In the last step of the analyzer, a quality criterion of the GenMatch hypothesis is read from the TtSemiLeptonicEvent and used to fill histograms: The summed deltaR between the jets and the partons via semiLepEvt->genMatchSumDR().

The HypothesisAnalyzer as checked out from CVS will run on 1000 events. Please set the maxEvents parameter in the analyzeTopHypotheses_cfg.py to a larger number if you feel that you need higher statistics for the histograms.

If you then run the analyzer and afterwards inspect the results with the analyzeTopHypotheses.C root macro, you will see three canvases. The distributions for the hadronic W can be found on the first canvas and those for the hadronic top on the second. On the third canvas the deltaR of the GenMatch hypothesis is shown.

On the third canvas you will see that in most events the summed deltaR between the partons and the jets in the GenMatch hypothesis is smaller than 0.5 but that you also have quite some events with significantly larger values. To increase the purity of the GenMatch, you could use an outlier rejection and/or a different algorithm for the jet-parton matching. By including the following line in your config file, you choose the unambiguousOnly algorithm which only accepts unambiguous jet-parton pairs within cones of 0.3 in deltaR:

process.ttSemiLepJetPartonMatch.algorithm = "unambiguousOnly"

This increases the purity of the GenMatch but at the same time it reduces the efficiency, i.e. you will get less events with the GenMatch hypothesis.

Now have a look into analyzeTopHypotheses_cfg.py again. You will find some lines about b-tagging:


## use b-tagging to distinguish between light and b jets
process.ttSemiLepHypGeom.useBTagging = False
## choose algorithm for b-tagging
process.ttSemiLepHypGeom.bTagAlgorithm = "trackCountingHighEffBJetTags"
## minimum b discriminator value required for b jets
process.ttSemiLepHypGeom.minBDiscBJets     = 1.90
## maximum b discriminator value allowed for non-b jets
process.ttSemiLepHypGeom.maxBDiscLightJets = 3.99

There you can switch on the use of b-tagging and decide which b-tagging algorithm is to be used. If you set useBTagging = True only jets with a discriminator value above the minBDiscBJets value are taken into account for the b jet assignment and only jets with a discriminator value below the maxBDiscLightJets value are taken into account for the light jet assignment.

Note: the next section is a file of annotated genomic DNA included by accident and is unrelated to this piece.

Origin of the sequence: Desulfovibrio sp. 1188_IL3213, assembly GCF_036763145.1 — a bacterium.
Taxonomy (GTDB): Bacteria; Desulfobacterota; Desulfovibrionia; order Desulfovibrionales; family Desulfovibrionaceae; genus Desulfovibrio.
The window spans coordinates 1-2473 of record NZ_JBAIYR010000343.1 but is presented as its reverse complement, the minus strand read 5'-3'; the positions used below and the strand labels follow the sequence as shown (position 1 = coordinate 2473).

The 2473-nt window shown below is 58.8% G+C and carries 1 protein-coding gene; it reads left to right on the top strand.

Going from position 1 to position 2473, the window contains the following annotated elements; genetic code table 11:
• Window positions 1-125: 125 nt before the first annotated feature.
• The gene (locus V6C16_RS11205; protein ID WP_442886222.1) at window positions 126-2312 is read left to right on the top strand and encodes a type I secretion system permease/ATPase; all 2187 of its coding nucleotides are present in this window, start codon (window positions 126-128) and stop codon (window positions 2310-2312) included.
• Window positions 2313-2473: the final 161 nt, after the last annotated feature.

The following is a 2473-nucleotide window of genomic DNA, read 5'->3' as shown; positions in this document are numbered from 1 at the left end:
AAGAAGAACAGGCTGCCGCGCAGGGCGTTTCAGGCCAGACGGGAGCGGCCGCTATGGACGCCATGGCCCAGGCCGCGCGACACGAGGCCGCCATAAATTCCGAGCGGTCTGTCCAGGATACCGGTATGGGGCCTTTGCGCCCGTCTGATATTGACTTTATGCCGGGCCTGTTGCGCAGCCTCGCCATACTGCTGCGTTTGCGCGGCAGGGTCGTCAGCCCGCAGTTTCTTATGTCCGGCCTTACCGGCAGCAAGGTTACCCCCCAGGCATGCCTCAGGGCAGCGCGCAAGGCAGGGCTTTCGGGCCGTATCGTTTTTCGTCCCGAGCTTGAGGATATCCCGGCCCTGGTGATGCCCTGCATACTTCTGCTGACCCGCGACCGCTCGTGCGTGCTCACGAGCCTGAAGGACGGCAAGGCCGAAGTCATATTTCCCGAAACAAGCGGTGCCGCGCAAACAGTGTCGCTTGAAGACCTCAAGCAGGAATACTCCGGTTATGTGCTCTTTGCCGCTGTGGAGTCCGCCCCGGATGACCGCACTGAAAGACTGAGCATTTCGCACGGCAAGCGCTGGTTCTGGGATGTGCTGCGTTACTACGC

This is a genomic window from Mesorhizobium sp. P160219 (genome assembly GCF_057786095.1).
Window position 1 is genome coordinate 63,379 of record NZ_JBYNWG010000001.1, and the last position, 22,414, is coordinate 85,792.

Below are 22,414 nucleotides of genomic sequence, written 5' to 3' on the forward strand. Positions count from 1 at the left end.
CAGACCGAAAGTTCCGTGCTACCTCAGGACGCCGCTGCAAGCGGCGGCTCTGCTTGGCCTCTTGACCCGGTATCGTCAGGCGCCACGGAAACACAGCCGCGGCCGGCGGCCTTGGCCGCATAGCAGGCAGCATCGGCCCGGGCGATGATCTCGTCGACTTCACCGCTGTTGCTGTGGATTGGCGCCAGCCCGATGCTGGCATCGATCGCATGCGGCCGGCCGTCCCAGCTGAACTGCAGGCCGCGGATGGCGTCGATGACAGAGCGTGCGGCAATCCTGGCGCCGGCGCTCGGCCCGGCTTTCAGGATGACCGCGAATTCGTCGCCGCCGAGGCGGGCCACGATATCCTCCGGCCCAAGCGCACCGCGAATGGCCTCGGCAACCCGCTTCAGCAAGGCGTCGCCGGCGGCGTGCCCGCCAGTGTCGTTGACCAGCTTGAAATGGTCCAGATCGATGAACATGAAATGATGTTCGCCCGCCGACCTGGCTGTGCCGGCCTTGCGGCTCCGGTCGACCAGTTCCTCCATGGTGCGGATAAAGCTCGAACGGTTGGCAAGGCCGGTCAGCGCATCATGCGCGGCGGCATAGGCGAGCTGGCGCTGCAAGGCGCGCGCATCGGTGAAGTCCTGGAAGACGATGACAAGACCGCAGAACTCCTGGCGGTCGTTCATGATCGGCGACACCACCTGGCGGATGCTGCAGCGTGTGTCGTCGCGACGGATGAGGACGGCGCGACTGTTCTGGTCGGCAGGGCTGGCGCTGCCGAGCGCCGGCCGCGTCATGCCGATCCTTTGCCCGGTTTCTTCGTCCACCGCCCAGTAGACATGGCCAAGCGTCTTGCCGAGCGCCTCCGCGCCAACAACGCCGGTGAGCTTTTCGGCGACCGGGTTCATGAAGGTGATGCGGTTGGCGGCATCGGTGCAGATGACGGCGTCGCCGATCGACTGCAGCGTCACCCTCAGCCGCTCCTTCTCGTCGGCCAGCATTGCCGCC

In addition you can specify the jet energy correction level:


process.ttSemiLepHypGeom.jetCorrectionLevel = "abs"

If you choose a flavour dependent jet energy correction the flavour is directly taken from the event hypothesis. As the hypotheses are not able to separate between uds and c jets, a weighted mixture of the uds correction factor and the c correction factor is applied to the light jets.

Results

Please switch on the use of b-tagging useBTagging = True, choose the hadron level correction process.ttSemiLepHypGeom.jetCorrectionLevel = "had" and rename the output file fileName = cms.string('analyzeTopHypothesisBTagHadCor.root'). Then run the HypothesisAnalyzer again:

cmsRun TopQuarkAnalysis/Examples/test/analyzeTopHypotheses_cfg.py

And compare the new results with the previous:

root -l -b -q TopQuarkAnalysis/Examples/test/analyzeTopHypothesesComparison.C+
gv analyzeTopHypothesesComparison.ps

You will finally get plots like these (for these plots the unambiguousOnly algorithm is not used):

canvasHadTopEta.png canvasHadTopMass.png canvasHadWEta.png canvasHadWMass.png canvasGenMatchQuali.png

How to get more information

  • The main TQAF TWiki page is the SWGuideTQAF.
  • Documentation of the classes TopGenEvent and TtSemiLeptonicEvent can be found in the SWGuideTQAFClasses.
  • Some more information on the MVA based jet-parton association as well as on the algorithms for the GenEvent based jet-parton matching can be found in the SWGuideTQAFLayer2.
  • The main documentation of the CMS.PhysicsTools MVA package is in the SWGuideMVAFramework.

Review status

Reviewer/Editor and Date (copy from screen) Comments
HolgerEnderle - 02 Dec 2009 Updated for the PAT Tutorial December 2009

Responsible: SebastianNaumann